Kidnapped doctor put on trial for murder in France

A German cardiologist went on trial on Tuesday for the 1982 death of the daughter of a Frenchman who took justice into his own hands and had the doctor kidnapped, bound and delivered to a French courthouse.

Kidnapped doctor put on trial for murder in France
Photo: DPA

Dieter Krombach, 75, entered the Paris courtroom on crutches, preferring not to look at Andre Bamberski, 73, who has spent 29 years trying to get justice for his 14-year-old daughter, Kalinka.

A French court already in 1995 convicted the doctor in absentia of manslaughter over the death of Kalinka, his stepdaughter, who died at his home near Lake

Constance in 1982 after he gave her a mysterious injection.

“We’re here to fight, we will fight to the end,” Krombach’s lawyer, Philippe Ohayon, told journalists before the start of the new trial.

“The possibility of being tried is unbearable for Mr Krombach but he won’t escape this time,” said Laurent de Caunes, a lawyer for Bamberski who is a civil party in the case.

“Today something is happening that he’s wanted for years,” said Bamberski’s other lawyer, Francois Gibault, with his visibly emotional client declining to make any statement.

Bamberski was arrested in 2009 in Mulhouse near the German border after tipping off police about the whereabouts of Krombach, found in a doorway near the city’s courthouse, tied up and bleeding from a head injury.

Berlin had refused to hand him over on the grounds that he was tried and acquitted in Germany, but Bamberski spent two decades trying to have him sent to jail, convinced that he drugged Kalinka in order to rape her.

Charged with kidnapping, assault and criminal conspiracy, Bamberski has said that he gave the go-ahead for the kidnap and would suffer the consequences.

Questioned after Kalinka’s death in 1982, Krombach told German investigators he injected her with an iron-based solution to help her tan faster. He later said it was a remedy for anaemia.

German prosecutors found that the injection “probably” caused her death but dismissed the case for lack of evidence.

But France reopened it following an autopsy on Kalinka’s exhumed body, convicting the doctor of manslaughter in 1995.

The German cardiologist won a 2001 case against France before the European Court of Human Rights, which ruled he was denied a fair hearing and the right to an appeal in the case.

The cardiologist was stripped of his licence and handed a suspended jail sentence in 1997 for sexually abusing a 16-year-old patient after injecting her with anaesthetic in his surgery.


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German man jailed for killing petrol station worker in mask row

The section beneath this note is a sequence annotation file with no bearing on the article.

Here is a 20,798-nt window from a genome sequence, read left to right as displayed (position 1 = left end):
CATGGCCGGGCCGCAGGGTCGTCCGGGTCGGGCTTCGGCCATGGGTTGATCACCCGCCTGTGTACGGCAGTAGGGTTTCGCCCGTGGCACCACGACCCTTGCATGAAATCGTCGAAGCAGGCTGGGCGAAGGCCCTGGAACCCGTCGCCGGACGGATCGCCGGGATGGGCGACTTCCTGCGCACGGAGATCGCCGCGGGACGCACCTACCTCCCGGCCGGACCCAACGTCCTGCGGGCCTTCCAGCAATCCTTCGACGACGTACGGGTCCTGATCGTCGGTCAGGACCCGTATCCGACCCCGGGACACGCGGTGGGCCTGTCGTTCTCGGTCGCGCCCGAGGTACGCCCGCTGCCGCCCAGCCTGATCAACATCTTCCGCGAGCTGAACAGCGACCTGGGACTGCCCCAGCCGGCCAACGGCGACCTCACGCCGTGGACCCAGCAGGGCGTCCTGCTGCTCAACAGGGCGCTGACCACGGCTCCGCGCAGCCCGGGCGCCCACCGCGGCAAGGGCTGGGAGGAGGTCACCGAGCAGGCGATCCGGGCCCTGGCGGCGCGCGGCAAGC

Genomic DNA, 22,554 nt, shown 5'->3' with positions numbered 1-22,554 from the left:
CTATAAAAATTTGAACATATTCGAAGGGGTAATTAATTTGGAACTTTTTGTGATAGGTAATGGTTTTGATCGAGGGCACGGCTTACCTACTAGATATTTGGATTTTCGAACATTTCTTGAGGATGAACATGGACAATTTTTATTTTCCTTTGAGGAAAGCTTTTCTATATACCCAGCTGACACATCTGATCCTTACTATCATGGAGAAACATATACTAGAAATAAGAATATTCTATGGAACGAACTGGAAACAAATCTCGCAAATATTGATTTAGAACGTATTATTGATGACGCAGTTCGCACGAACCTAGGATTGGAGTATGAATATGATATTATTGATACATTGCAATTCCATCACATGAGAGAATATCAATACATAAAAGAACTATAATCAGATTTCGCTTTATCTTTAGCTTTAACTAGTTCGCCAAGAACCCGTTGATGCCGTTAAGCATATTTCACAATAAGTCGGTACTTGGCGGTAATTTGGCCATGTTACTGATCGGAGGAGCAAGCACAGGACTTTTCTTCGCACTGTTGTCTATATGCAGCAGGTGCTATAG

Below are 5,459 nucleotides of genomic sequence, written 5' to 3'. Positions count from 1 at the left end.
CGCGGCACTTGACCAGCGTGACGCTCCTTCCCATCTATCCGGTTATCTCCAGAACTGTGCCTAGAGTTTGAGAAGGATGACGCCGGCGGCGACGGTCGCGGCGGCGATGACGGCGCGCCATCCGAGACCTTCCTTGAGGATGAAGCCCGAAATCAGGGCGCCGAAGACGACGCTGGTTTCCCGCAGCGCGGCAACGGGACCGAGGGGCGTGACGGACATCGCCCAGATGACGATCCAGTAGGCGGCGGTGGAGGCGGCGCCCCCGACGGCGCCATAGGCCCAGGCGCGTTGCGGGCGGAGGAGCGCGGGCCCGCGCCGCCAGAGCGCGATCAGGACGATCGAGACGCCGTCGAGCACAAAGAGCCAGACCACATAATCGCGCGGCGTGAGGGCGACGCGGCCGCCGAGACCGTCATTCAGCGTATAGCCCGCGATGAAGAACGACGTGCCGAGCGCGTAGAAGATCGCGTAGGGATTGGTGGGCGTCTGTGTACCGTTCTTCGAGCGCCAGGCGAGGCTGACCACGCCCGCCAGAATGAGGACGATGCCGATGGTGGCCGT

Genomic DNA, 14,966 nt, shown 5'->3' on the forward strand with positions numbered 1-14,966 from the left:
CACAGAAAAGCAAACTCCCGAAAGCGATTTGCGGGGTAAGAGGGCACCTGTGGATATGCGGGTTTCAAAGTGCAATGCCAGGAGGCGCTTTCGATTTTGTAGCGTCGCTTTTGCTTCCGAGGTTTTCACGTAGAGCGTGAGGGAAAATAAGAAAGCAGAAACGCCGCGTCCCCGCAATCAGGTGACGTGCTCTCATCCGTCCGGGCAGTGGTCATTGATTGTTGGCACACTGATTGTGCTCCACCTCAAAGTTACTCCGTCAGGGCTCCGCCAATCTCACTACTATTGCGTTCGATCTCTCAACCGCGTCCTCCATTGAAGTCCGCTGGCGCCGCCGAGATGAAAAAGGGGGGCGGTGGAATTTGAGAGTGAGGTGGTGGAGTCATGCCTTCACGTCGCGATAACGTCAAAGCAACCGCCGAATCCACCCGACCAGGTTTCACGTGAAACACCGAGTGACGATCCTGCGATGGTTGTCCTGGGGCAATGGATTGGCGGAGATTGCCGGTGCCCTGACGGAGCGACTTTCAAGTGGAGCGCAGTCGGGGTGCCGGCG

A 50-year-old German man was jailed for life Tuesday for shooting dead a petrol station cashier because he was angry about being told to wear a mask while buying beer.

German man jailed for killing petrol station worker in mask row

The September 2021 murder in the western town of Idar-Oberstein shocked Germany, which saw a vocal anti-mask and anti-vaccine movement emerge in response to the government’s coronavirus restrictions.

The row started when 20-year-old student worker Alex W. asked the man to put on a mask inside the shop, as required in all German stores at the time.

After a brief argument, the man left.

The perpetrator – identified only as Mario N. – returned about an hour and a half later, this time wearing a mask. But as he bought his six-pack of beer to the till, he took off his mask and another argument ensued.

He then pulled out a revolver and shot the cashier in the head point-blank.

On Tuesday, the district court in Bad-Kreuznach convicted Mario N. of murder and unlawful possession of a firearm, and handed him a life sentence.

READ ALSO: Shock in Germany after cashier shot dead in Covid mask row

Under German law, people given a life sentence can usually seek parole after 15 years. His defence team had sought a sentence of manslaughter, rather than murder.

At the start of the trial, prosecutor Nicole Frohn told how Mario N. had felt increasingly angry about the measures imposed to curb the pandemic, seeing them as an infringement on his rights.

“Since he knew he couldn’t reach the politicians responsible, he decided to kill him (Alex W.),” she said.

Mario N. turned himself in to police the day after the shooting.

German has relaxed most of its coronavirus rules, although masks are still required in some settings, such as public transport.